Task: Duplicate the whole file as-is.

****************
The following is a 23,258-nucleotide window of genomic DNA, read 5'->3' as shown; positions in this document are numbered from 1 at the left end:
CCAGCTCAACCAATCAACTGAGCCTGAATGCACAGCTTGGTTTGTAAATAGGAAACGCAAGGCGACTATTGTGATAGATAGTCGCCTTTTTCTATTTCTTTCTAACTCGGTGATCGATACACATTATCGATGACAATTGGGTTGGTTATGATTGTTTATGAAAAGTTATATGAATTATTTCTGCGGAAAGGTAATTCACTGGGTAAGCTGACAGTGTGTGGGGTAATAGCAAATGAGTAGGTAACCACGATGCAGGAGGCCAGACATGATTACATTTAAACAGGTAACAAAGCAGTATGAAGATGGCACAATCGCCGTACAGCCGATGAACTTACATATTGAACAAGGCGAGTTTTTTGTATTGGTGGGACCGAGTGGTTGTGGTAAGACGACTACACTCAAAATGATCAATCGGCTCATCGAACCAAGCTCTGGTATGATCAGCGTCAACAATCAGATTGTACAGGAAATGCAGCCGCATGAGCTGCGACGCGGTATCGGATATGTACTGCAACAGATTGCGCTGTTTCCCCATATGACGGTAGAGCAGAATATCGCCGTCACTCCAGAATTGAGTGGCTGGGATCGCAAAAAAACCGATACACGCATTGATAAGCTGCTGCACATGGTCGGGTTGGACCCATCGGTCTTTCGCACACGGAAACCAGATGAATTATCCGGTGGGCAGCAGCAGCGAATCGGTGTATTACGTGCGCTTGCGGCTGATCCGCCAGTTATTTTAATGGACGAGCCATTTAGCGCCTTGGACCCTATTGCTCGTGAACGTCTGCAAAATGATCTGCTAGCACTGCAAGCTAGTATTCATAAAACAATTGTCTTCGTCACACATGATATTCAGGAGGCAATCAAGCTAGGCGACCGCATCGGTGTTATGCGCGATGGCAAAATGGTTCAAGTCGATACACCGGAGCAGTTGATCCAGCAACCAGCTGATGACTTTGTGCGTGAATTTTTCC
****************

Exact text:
The following is a 23,258-nucleotide window of genomic DNA, read 5'->3' as shown; positions in this document are numbered from 1 at the left end:
CCAGCTCAACCAATCAACTGAGCCTGAATGCACAGCTTGGTTTGTAAATAGGAAACGCAAGGCGACTATTGTGATAGATAGTCGCCTTTTTCTATTTCTTTCTAACTCGGTGATCGATACACATTATCGATGACAATTGGGTTGGTTATGATTGTTTATGAAAAGTTATATGAATTATTTCTGCGGAAAGGTAATTCACTGGGTAAGCTGACAGTGTGTGGGGTAATAGCAAATGAGTAGGTAACCACGATGCAGGAGGCCAGACATGATTACATTTAAACAGGTAACAAAGCAGTATGAAGATGGCACAATCGCCGTACAGCCGATGAACTTACATATTGAACAAGGCGAGTTTTTTGTATTGGTGGGACCGAGTGGTTGTGGTAAGACGACTACACTCAAAATGATCAATCGGCTCATCGAACCAAGCTCTGGTATGATCAGCGTCAACAATCAGATTGTACAGGAAATGCAGCCGCATGAGCTGCGACGCGGTATCGGATATGTACTGCAACAGATTGCGCTGTTTCCCCATATGACGGTAGAGCAGAATATCGCCGTCACTCCAGAATTGAGTGGCTGGGATCGCAAAAAAACCGATACACGCATTGATAAGCTGCTGCACATGGTCGGGTTGGACCCATCGGTCTTTCGCACACGGAAACCAGATGAATTATCCGGTGGGCAGCAGCAGCGAATCGGTGTATTACGTGCGCTTGCGGCTGATCCGCCAGTTATTTTAATGGACGAGCCATTTAGCGCCTTGGACCCTATTGCTCGTGAACGTCTGCAAAATGATCTGCTAGCACTGCAAGCTAGTATTCATAAAACAATTGTCTTCGTCACACATGATATTCAGGAGGCAATCAAGCTAGGCGACCGCATCGGTGTTATGCGCGATGGCAAAATGGTTCAAGTCGATACACCGGAGCAGTTGATCCAGCAACCAGCTGATGACTTTGTGCGTGAATTTTTCC